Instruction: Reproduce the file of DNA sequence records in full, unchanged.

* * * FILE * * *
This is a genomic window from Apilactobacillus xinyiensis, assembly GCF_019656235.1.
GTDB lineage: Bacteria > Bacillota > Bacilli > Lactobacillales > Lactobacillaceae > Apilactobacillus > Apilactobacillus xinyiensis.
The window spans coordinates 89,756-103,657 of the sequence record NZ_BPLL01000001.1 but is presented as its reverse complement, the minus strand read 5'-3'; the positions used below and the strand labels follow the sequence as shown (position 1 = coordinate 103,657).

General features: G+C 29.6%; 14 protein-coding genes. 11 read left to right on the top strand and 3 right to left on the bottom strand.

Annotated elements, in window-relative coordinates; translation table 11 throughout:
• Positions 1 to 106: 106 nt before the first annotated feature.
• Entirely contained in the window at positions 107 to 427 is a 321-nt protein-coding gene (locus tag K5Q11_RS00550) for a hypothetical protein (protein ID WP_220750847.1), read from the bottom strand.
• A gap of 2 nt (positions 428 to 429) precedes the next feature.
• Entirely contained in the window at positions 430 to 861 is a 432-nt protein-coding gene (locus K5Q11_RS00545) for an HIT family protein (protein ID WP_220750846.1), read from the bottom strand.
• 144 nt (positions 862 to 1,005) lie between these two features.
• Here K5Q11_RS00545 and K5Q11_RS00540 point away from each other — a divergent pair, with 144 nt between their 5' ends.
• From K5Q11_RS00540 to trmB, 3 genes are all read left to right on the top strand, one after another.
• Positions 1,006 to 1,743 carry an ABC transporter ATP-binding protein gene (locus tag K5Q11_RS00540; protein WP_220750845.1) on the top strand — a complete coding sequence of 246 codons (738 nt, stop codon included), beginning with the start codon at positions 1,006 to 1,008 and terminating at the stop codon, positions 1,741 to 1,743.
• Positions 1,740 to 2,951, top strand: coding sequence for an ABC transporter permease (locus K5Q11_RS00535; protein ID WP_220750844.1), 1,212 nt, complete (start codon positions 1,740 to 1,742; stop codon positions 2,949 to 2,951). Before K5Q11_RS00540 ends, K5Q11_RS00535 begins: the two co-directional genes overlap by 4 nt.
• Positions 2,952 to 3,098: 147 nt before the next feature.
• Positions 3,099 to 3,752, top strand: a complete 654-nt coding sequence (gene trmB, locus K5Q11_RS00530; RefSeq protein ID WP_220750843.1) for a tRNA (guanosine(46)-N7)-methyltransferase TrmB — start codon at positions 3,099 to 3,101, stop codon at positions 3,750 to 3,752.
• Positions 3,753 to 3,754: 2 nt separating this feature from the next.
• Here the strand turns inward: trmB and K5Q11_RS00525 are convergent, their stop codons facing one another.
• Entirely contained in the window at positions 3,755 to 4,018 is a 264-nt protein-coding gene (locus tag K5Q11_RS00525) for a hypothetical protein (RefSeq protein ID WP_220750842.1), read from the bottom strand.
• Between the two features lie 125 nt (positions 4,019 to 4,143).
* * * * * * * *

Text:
This is a genomic window from Apilactobacillus xinyiensis, assembly GCF_019656235.1.
GTDB lineage: Bacteria > Bacillota > Bacilli > Lactobacillales > Lactobacillaceae > Apilactobacillus > Apilactobacillus xinyiensis.
The window spans coordinates 89,756-103,657 of the sequence record NZ_BPLL01000001.1 but is presented as its reverse complement, the minus strand read 5'-3'; the positions used below and the strand labels follow the sequence as shown (position 1 = coordinate 103,657).

General features: G+C 29.6%; 14 protein-coding genes. 11 read left to right on the top strand and 3 right to left on the bottom strand.

Annotated elements, in window-relative coordinates; translation table 11 throughout:
• Positions 1 to 106: 106 nt before the first annotated feature.
• Entirely contained in the window at positions 107 to 427 is a 321-nt protein-coding gene (locus tag K5Q11_RS00550) for a hypothetical protein (protein ID WP_220750847.1), read from the bottom strand.
• A gap of 2 nt (positions 428 to 429) precedes the next feature.
• Entirely contained in the window at positions 430 to 861 is a 432-nt protein-coding gene (locus K5Q11_RS00545) for an HIT family protein (protein ID WP_220750846.1), read from the bottom strand.
• 144 nt (positions 862 to 1,005) lie between these two features.
• Here K5Q11_RS00545 and K5Q11_RS00540 point away from each other — a divergent pair, with 144 nt between their 5' ends.
• From K5Q11_RS00540 to trmB, 3 genes are all read left to right on the top strand, one after another.
• Positions 1,006 to 1,743 carry an ABC transporter ATP-binding protein gene (locus tag K5Q11_RS00540; protein WP_220750845.1) on the top strand — a complete coding sequence of 246 codons (738 nt, stop codon included), beginning with the start codon at positions 1,006 to 1,008 and terminating at the stop codon, positions 1,741 to 1,743.
• Positions 1,740 to 2,951, top strand: coding sequence for an ABC transporter permease (locus K5Q11_RS00535; protein ID WP_220750844.1), 1,212 nt, complete (start codon positions 1,740 to 1,742; stop codon positions 2,949 to 2,951). Before K5Q11_RS00540 ends, K5Q11_RS00535 begins: the two co-directional genes overlap by 4 nt.
• Positions 2,952 to 3,098: 147 nt before the next feature.
• Positions 3,099 to 3,752, top strand: a complete 654-nt coding sequence (gene trmB, locus K5Q11_RS00530; RefSeq protein ID WP_220750843.1) for a tRNA (guanosine(46)-N7)-methyltransferase TrmB — start codon at positions 3,099 to 3,101, stop codon at positions 3,750 to 3,752.
• Positions 3,753 to 3,754: 2 nt separating this feature from the next.
• Here the strand turns inward: trmB and K5Q11_RS00525 are convergent, their stop codons facing one another.
• Entirely contained in the window at positions 3,755 to 4,018 is a 264-nt protein-coding gene (locus tag K5Q11_RS00525) for a hypothetical protein (RefSeq protein ID WP_220750842.1), read from the bottom strand.
• Between the two features lie 125 nt (positions 4,019 to 4,143).